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Kirkuk Appeals for Water, Electricity

Kirkuk Appeals for Water, Electricity

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KIRKUK, Iraq (AP) -- American military personnel met with Kirkuk's tribesmen, political and religious leaders Sunday to discuss how to restore law and order -- as well as water, electricity and gas cut off since the retreat of Saddam Hussein's forces three days earlier.

They agreed to form an 18-member committee to impose security and restore essential services, said Mohamed Amin Abdulhailim Chamchali, a Sunni and head of the United Religious Scholars who attended the meeting.

He said the committee -- to be made up of six Kurds, six Arabs and six Turkomans -- would meet twice a week starting Thursday.

But they and the Americans face many skeptics. Hundreds of men waited outside the governor general's office building as the meeting was under way, seeking to meet with governor Rezgar Hamajan to air their grievances.

Many were upset and said the American forces were interested only in protecting oil installations in Kirkuk rather than stemming lawlessness and looting.

Others said with their offices closed or burned down, they had no work or income. Many complained that prices had increased 10-fold.

"The Americans only came here to protect the oil installations," said Najdat Saleh, a Turkoman -- descendants of Turkik speaking tribes from Central Asia. "They've done nothing else. They have done nothing to establish law and order in the city."

He claimed that the fires at many government offices, including the Municipality Building and banks, were the work of the Americans, so that American companies could rebuild.

"How come during the war there was water and electricity but as soon as the Americans came, all these were cut off?" asked Saleh.

"Yes ... that's correct," said some among the dozens of men gathered around him, many nodding in agreement.

"At least under Saddam we had electricity," Saleh said.

There was silence in the crowd.

"Mr. Bush said Iraq will become the envy of all Arab states," Saleh said. "If this promise is not kept -- if in three days there is still no water, there will be blood here."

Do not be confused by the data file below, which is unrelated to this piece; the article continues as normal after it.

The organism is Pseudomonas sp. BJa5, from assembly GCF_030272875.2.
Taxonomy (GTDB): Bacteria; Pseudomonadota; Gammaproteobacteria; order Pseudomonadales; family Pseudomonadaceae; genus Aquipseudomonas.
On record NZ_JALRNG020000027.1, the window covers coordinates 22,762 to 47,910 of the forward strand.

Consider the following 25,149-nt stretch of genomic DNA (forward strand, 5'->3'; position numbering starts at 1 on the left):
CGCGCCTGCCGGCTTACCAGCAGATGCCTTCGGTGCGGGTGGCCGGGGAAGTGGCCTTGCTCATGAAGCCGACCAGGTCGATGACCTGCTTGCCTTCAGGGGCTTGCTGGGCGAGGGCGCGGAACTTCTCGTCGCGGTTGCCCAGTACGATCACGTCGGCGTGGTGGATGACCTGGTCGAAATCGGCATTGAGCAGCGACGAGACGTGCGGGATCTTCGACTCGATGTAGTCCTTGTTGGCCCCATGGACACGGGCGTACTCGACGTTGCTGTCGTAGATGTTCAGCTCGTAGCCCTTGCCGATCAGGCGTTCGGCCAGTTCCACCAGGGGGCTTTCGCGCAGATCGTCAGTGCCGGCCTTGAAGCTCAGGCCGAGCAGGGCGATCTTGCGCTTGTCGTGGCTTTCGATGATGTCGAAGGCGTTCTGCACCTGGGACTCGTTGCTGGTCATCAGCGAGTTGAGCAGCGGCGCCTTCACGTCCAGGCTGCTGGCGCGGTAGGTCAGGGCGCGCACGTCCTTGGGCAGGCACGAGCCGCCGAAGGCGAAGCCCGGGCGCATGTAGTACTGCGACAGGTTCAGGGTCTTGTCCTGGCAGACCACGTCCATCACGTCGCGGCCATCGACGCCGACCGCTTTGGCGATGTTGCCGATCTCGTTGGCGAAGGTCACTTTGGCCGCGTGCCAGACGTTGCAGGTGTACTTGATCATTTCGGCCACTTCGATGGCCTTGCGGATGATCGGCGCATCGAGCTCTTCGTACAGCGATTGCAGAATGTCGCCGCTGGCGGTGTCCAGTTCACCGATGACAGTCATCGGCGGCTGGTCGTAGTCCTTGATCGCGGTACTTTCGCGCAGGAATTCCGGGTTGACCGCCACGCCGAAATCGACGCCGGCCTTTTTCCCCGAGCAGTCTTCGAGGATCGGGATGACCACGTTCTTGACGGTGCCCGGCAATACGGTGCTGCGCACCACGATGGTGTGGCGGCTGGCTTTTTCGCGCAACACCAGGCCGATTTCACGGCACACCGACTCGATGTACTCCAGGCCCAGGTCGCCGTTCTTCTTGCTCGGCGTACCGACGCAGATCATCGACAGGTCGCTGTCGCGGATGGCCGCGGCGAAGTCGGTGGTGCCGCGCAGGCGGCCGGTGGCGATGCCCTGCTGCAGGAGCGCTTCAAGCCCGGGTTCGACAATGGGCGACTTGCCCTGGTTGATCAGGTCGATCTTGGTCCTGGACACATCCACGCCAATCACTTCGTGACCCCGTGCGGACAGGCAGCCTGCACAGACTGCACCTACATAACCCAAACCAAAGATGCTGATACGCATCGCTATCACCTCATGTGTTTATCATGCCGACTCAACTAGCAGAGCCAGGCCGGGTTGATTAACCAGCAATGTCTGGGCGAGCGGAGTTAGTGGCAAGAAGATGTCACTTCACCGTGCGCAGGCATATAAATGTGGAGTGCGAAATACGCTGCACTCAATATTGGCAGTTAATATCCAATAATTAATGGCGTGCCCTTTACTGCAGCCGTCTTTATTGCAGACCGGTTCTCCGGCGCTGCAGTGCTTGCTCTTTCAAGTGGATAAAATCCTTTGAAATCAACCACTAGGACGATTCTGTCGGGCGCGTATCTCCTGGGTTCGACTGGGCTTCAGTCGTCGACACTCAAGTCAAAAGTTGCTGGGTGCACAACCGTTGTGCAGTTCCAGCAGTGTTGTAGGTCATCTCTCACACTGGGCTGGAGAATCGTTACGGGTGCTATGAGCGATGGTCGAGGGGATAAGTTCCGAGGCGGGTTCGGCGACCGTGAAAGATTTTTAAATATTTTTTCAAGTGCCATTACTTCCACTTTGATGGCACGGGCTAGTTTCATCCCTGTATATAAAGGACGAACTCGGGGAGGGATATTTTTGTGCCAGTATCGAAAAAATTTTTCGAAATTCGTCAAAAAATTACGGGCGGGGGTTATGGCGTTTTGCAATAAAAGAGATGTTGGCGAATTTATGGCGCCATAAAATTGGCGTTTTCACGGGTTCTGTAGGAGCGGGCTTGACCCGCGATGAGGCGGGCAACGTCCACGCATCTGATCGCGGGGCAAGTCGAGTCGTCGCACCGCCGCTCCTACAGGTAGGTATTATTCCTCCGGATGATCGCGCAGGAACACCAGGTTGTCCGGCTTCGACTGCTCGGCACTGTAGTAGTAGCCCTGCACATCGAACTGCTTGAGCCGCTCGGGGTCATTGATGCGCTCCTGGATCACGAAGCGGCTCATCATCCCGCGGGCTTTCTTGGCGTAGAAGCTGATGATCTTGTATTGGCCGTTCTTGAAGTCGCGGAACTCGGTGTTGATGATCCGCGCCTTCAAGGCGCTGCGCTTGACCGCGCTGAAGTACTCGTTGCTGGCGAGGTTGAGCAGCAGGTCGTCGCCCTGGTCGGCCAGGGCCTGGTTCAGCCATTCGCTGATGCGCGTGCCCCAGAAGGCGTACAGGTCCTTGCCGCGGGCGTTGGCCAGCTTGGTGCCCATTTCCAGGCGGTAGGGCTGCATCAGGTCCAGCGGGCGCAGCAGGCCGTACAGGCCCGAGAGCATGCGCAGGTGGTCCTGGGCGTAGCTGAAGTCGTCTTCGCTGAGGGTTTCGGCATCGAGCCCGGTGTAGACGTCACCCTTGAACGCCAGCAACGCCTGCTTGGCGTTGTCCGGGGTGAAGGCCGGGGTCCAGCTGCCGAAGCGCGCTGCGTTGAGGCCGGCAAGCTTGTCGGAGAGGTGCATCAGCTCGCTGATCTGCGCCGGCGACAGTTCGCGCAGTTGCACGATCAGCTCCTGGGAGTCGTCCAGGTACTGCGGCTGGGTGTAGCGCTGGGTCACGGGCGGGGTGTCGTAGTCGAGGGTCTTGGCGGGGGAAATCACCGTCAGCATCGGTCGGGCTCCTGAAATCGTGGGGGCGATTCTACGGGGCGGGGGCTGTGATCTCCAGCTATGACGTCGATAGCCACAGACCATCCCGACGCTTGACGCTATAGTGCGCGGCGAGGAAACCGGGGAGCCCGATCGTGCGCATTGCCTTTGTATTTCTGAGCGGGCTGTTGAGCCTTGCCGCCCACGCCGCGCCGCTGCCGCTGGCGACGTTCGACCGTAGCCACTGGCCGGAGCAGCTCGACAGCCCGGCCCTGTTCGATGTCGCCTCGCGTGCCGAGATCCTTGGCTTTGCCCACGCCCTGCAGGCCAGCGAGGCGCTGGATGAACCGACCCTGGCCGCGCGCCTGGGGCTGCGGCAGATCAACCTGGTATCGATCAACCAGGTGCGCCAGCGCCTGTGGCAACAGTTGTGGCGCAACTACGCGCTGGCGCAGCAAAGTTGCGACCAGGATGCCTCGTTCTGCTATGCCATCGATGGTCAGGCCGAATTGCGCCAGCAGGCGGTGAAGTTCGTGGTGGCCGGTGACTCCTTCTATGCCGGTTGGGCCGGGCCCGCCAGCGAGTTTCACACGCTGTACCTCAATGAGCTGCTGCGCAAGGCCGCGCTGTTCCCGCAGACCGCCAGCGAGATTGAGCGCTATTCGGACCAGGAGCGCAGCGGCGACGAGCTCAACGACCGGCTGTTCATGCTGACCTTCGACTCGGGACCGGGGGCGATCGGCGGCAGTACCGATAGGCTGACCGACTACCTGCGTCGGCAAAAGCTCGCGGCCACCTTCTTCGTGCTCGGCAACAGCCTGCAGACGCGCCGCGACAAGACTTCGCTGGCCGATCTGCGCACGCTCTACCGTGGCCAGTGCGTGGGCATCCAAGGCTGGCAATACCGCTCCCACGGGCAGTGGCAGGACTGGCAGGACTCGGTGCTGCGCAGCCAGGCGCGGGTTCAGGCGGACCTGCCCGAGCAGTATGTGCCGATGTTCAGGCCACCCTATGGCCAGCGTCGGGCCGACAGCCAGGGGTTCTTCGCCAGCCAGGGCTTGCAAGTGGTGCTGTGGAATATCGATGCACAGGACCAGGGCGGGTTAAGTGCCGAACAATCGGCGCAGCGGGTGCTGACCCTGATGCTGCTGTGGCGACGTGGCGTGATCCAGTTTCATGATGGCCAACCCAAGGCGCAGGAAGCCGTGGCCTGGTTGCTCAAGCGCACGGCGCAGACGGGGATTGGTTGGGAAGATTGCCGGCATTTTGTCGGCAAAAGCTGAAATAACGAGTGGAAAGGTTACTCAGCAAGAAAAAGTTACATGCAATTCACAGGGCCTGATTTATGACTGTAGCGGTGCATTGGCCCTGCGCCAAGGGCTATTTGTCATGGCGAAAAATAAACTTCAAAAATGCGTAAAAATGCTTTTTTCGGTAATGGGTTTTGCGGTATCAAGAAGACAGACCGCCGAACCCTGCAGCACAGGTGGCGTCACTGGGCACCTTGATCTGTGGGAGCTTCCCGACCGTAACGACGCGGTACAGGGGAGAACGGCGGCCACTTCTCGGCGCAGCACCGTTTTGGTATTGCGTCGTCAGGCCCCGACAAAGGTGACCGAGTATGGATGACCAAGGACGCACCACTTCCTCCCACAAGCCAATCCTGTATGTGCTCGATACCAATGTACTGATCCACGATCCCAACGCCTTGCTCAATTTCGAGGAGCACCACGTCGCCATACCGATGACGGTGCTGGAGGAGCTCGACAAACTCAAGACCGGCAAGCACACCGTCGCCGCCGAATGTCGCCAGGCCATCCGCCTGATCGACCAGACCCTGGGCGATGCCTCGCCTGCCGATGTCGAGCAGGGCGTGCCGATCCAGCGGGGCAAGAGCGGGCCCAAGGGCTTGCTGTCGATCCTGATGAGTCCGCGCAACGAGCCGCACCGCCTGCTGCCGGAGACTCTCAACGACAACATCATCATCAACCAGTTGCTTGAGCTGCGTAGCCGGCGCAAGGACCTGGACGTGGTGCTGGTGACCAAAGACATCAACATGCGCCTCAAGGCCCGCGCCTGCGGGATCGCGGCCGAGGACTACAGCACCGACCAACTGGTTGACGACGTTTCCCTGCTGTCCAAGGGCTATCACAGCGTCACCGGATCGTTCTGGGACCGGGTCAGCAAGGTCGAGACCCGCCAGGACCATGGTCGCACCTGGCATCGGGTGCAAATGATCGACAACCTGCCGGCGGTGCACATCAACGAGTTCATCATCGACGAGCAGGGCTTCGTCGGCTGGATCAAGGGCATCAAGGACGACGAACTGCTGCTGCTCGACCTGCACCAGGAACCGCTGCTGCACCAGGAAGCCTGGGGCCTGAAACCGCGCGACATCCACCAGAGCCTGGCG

But not all in the crowds were anti-American. About 50 young men marched across the street from the governor's office chanting pro-American slogans. One carried a huge American flag and other photos of President Bush.

"I have come to see the Americans," said a teenager who declined to give his name. "I have never seen an American before. We would have gotten into trouble with the Mukhabarat (secret police) if we approached a foreigner in the street before."

The Americans also met with engineers at the Northern Oil Co., asking them to operate the oil installations and return all the services as soon as possible. Two of the engineers said they told the Americans that all the computers, files and equipment had been either stolen, burned or destroyed.

A U.S. Special Forces soldier was wounded Sunday while on patrol aimed at restoring order in Mosul. Maj. Fred Dummar said the soldier was in a Land Rover, driving past a waving crowd, when a bullet smashed through the rear window and struck his leg. The wound was not believed to be life-threatening.

In the afternoon, Special Forces soldiers drove a speaker truck around town asking for help in finding the shooter.

"An American was shot in the area today," a Kurdish-American civilian working for the Special Forces said in Arabic. "If you were not responsible, don't be afraid. If you know who was responsible, turn them in. And don't carry weapons in the street."

Mosul appeared calmer Sunday after ethnic clashes between Kurds and Arabs. U.S. troops held the airport and guarded bridges and key intersections on main highways and streets. In the old city center, civilians armed with guns, clubs and metal pipes manned checkpoints.

"Security seems to be improving. The shooting is not heard as often as before, and there are definitely far fewer casualties," said Dr. Ayad Al-Ramadhani, director of the Ibn Sina Teaching Hospital.

(Copyright 2003 by The Associated Press. All Rights Reserved.)

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